Washington, March 21 (RFE/RL) - The creeping ethnic partition of Bosnia -- something no one seems to be able to do anything to prevent -- threatens to reignite the conflict there, divide NATO, and lead to a new and dangerous confrontation among outside powers.
That sad conclusion reflects three recent developments: the continuing unwillingness of Serbs, Croatians and Muslims in Bosnia to cooperate at any level even when NATO troops are present; the near certainty that those troops will leave by the end of the year if the U.S. withdraws its contingent as it promises to do; and the increasing dependence of the emerging mini-states on foreign patrons, some of whom are likely to exploit the conflict even at the risk of a broader war.
The Dayton peace accords were intended to preserve a territorially integral, multi-ethnic Bosnia. That was the basis for American and NATO willingness to commit troops for a year. But the presence of IFOR has not stopped the ethnic sorting out of the population as the Serbian evacuation of several Sarajevo neighborhoods demonstrated this week. Nor has it overcome the unwillingness of Bosnian Muslim, Bosnian Serb, and Bosnian Croatian officials to cooperate even to receive foreign assistance.
According to a report made public on Wednesday, the American military has concluded that "the prospects for the existence of a viable, unitary Bosnia beyond the life" of the NATO deployment are "dim." Although hardly surprising, such public conclusions may exacerbate the situation on the ground still further.
Because the U.S. has said it will withdraw its forces by the end of 1996 and because neither the US nor the West Europeans have shown much willingness either to make a longer military commitment or to provide significant aid, the competing factions in Bosnia have reached the obvious conclusion that partition is almost certain to happen and that the West is unlikely to do anything to prevent it.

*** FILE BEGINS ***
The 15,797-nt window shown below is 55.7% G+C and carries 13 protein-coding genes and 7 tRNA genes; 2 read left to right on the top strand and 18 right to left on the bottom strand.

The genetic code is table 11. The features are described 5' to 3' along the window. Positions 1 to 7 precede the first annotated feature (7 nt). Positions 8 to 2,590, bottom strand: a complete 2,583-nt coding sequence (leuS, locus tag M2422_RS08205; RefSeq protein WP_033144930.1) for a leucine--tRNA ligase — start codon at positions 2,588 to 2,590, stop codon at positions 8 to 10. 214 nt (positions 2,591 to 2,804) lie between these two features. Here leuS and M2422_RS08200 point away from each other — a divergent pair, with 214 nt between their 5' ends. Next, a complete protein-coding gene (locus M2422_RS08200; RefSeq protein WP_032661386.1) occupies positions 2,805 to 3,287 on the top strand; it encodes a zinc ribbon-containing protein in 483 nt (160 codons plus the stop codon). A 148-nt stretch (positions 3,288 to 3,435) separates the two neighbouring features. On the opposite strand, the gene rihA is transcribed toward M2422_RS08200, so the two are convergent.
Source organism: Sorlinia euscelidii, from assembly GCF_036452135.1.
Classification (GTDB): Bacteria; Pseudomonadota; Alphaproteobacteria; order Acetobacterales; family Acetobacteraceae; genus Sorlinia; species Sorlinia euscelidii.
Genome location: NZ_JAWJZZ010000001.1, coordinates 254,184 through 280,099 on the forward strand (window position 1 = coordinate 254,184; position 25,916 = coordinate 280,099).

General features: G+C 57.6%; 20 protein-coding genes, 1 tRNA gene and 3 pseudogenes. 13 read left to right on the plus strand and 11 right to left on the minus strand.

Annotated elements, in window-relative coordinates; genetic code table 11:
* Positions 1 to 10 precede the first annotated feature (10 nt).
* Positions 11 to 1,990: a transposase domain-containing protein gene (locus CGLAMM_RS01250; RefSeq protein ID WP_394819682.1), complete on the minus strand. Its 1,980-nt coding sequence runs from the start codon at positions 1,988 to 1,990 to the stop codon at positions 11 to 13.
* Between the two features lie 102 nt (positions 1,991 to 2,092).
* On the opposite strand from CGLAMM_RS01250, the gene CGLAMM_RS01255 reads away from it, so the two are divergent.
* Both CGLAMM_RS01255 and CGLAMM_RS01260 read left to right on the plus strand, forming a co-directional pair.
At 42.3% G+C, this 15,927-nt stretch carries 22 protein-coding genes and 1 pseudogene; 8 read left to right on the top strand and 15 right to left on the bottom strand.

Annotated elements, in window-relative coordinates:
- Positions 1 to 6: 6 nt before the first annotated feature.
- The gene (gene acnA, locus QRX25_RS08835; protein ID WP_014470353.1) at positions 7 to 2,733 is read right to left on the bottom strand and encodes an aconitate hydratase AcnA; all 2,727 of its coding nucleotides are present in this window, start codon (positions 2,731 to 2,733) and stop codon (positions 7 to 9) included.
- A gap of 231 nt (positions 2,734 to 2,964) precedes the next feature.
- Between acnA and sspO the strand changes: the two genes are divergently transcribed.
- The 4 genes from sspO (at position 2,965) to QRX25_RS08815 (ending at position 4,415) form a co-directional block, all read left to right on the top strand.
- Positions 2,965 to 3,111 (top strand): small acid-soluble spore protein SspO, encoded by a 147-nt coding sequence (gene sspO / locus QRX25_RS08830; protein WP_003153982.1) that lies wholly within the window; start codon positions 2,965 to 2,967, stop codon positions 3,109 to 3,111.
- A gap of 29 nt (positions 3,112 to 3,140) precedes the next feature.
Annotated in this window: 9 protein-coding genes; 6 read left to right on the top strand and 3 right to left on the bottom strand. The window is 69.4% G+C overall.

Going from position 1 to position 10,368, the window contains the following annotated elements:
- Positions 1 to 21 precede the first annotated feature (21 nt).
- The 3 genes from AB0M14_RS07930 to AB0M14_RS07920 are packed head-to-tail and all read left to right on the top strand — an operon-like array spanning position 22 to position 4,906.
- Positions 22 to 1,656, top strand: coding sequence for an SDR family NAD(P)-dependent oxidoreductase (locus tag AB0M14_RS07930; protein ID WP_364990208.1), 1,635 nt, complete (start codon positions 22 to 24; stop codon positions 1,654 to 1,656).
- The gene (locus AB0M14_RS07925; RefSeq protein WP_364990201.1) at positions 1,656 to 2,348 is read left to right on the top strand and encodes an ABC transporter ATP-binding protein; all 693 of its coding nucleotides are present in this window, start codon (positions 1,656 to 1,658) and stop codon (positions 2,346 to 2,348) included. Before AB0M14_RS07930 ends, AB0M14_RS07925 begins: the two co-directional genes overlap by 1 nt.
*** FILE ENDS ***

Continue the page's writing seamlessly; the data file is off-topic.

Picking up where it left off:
Having reached that conclusion, both the Bosnian populations and their ethnic leaders are likely to take ever more actions that will make such an outcome still more likely. Were their decisions only to reignite the communal conflict in Bosnia, that result would be tragic enough. Unfortunately, a revived conflict there will almost certainly have three broader consequences, each of which will undermine the chances for international peace.
First, the threatened partition of Bosnia is almost certain to lead to the creation of an increasingly radical Islamic state in Europe, something many West Europeans fear and oppose. And that in turn is likely to divide NATO between West Europeans who want to try to preserve a united Bosnia even if it requires continued troop deployments and the U.S. which wants its troops to come home quickly. It is ironic that at a time when the NATO countries are discussing the expansion of the alliance, a new Bosnian crisis may threaten its survival.
Second, all three emerging ethnic mini-states within Bosnia will be forced to look for and then become dependent on outside sponsors. The Bosnian Serbs will certainly look to Serbia and beyond that to radical Russian politicians who have supported the Serbian cause. The Bosnian Croatians will equally certainly look to Croatia. Those expected developments entail real dangers. But the Bosnian Muslims seem likely to look to some of the most radical Muslim states, a step that could lead to an even more serious explosion.
And finally, the creeping partition of Bosnia will endanger world peace in yet another and more fundamental way. Throughout the conflict, all the great powers have said they will do whatever is necessary to block partition. But as recent events suggest, partition is nonetheless taking place. That in turn undermines the credibility of the international community and teaches aggrieved groups elsewhere perhaps the most dangerous lesson of all: violence works.
In a world with as many divisions as this one, that is not a message anyone should want to send.